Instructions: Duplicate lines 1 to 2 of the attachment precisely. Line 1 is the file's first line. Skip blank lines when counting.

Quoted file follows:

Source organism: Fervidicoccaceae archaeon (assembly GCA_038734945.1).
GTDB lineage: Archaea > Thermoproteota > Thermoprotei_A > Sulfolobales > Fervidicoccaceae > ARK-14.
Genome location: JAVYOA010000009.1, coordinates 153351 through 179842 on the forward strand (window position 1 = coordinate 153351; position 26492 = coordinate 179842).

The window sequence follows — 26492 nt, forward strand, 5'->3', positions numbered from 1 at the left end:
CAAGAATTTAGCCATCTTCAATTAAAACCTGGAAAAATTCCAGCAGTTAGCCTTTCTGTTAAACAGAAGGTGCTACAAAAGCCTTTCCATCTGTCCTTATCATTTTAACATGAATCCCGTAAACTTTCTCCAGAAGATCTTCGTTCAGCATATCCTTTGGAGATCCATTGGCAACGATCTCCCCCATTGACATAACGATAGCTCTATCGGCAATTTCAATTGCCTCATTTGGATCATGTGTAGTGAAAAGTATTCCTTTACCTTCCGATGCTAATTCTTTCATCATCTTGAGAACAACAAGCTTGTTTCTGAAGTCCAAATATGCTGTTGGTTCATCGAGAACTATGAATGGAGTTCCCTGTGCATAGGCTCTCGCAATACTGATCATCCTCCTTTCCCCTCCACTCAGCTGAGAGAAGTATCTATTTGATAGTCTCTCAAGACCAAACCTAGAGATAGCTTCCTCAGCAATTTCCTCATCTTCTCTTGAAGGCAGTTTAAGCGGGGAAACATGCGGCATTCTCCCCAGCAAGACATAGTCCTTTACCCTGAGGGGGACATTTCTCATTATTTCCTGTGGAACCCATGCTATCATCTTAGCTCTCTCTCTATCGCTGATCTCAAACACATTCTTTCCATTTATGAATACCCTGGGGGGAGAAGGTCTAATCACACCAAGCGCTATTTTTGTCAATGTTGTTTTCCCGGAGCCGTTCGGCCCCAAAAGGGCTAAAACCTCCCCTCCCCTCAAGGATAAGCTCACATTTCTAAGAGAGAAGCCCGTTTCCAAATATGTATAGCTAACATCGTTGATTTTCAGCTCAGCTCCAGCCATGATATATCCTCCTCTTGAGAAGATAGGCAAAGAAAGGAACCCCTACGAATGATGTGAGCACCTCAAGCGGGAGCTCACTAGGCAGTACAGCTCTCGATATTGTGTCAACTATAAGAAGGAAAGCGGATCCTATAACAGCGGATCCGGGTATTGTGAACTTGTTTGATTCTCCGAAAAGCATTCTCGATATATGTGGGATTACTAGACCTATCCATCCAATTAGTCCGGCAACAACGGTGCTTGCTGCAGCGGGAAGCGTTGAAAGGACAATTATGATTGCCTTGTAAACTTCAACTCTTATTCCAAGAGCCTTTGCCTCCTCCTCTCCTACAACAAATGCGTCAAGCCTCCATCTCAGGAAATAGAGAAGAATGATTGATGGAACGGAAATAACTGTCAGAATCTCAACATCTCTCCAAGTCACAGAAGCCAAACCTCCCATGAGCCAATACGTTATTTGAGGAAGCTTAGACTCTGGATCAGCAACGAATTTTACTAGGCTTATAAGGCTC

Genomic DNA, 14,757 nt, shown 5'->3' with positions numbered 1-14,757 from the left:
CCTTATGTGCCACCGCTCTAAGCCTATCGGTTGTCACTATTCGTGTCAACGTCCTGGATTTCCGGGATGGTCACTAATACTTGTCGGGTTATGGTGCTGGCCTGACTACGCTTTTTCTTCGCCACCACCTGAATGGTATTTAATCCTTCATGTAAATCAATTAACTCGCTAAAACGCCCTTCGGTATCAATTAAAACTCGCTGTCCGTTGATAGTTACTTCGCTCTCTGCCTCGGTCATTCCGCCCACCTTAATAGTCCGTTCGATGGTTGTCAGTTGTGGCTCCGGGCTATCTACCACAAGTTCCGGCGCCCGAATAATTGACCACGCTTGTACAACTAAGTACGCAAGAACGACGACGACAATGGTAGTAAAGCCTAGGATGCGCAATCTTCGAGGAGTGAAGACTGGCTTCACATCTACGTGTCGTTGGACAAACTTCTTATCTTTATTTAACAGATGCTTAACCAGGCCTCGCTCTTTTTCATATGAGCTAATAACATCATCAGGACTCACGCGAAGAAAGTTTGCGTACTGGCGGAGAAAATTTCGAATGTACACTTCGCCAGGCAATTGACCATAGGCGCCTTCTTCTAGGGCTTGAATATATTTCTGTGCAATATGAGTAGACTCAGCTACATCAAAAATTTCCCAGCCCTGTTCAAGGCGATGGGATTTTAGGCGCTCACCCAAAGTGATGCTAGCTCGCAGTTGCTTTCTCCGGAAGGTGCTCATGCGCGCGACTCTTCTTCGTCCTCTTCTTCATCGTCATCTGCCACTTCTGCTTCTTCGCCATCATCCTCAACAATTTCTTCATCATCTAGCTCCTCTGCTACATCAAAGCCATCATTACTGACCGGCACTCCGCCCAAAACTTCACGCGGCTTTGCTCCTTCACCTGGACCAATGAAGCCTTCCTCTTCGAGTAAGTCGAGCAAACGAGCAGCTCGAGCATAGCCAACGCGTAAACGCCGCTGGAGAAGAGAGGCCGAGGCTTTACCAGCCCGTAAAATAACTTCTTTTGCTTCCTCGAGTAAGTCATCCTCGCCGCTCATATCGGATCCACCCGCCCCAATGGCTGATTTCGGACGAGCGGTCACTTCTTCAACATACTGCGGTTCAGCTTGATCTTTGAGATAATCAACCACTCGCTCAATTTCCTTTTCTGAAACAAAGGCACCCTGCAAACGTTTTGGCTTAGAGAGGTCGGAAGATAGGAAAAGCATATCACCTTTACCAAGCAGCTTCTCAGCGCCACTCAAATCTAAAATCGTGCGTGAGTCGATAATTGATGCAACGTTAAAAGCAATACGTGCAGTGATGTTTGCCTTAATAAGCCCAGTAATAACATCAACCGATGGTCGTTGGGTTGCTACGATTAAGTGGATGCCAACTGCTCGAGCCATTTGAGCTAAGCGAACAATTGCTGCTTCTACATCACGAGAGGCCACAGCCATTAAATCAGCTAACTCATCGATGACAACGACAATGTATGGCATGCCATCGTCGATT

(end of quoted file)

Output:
Source organism: Fervidicoccaceae archaeon (assembly GCA_038734945.1).
GTDB lineage: Archaea > Thermoproteota > Thermoprotei_A > Sulfolobales > Fervidicoccaceae > ARK-14.